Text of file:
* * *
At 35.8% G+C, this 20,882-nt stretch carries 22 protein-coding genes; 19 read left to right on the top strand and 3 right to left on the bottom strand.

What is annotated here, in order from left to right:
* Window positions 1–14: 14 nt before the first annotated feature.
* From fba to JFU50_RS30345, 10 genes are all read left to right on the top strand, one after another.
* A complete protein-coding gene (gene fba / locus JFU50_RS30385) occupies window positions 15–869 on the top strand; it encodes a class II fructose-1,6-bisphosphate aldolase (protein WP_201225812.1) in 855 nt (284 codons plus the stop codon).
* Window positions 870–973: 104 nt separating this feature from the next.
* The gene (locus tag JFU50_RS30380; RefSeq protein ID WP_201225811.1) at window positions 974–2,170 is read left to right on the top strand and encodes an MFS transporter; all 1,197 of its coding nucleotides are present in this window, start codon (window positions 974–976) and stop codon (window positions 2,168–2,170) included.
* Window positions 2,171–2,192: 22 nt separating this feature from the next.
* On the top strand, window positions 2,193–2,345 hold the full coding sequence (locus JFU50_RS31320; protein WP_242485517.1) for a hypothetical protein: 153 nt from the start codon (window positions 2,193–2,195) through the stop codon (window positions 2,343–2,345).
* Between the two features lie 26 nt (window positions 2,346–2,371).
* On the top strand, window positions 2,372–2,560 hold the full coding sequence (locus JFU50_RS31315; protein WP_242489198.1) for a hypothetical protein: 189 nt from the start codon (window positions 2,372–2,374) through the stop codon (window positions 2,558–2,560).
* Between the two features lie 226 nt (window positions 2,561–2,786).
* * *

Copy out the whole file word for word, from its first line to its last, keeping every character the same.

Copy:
At 35.8% G+C, this 20,882-nt stretch carries 22 protein-coding genes; 19 read left to right on the top strand and 3 right to left on the bottom strand.

What is annotated here, in order from left to right:
* Window positions 1–14: 14 nt before the first annotated feature.
* From fba to JFU50_RS30345, 10 genes are all read left to right on the top strand, one after another.
* A complete protein-coding gene (gene fba / locus JFU50_RS30385) occupies window positions 15–869 on the top strand; it encodes a class II fructose-1,6-bisphosphate aldolase (protein WP_201225812.1) in 855 nt (284 codons plus the stop codon).
* Window positions 870–973: 104 nt separating this feature from the next.
* The gene (locus tag JFU50_RS30380; RefSeq protein ID WP_201225811.1) at window positions 974–2,170 is read left to right on the top strand and encodes an MFS transporter; all 1,197 of its coding nucleotides are present in this window, start codon (window positions 974–976) and stop codon (window positions 2,168–2,170) included.
* Window positions 2,171–2,192: 22 nt separating this feature from the next.
* On the top strand, window positions 2,193–2,345 hold the full coding sequence (locus JFU50_RS31320; protein WP_242485517.1) for a hypothetical protein: 153 nt from the start codon (window positions 2,193–2,195) through the stop codon (window positions 2,343–2,345).
* Between the two features lie 26 nt (window positions 2,346–2,371).
* On the top strand, window positions 2,372–2,560 hold the full coding sequence (locus JFU50_RS31315; protein WP_242489198.1) for a hypothetical protein: 189 nt from the start codon (window positions 2,372–2,374) through the stop codon (window positions 2,558–2,560).
* Between the two features lie 226 nt (window positions 2,561–2,786).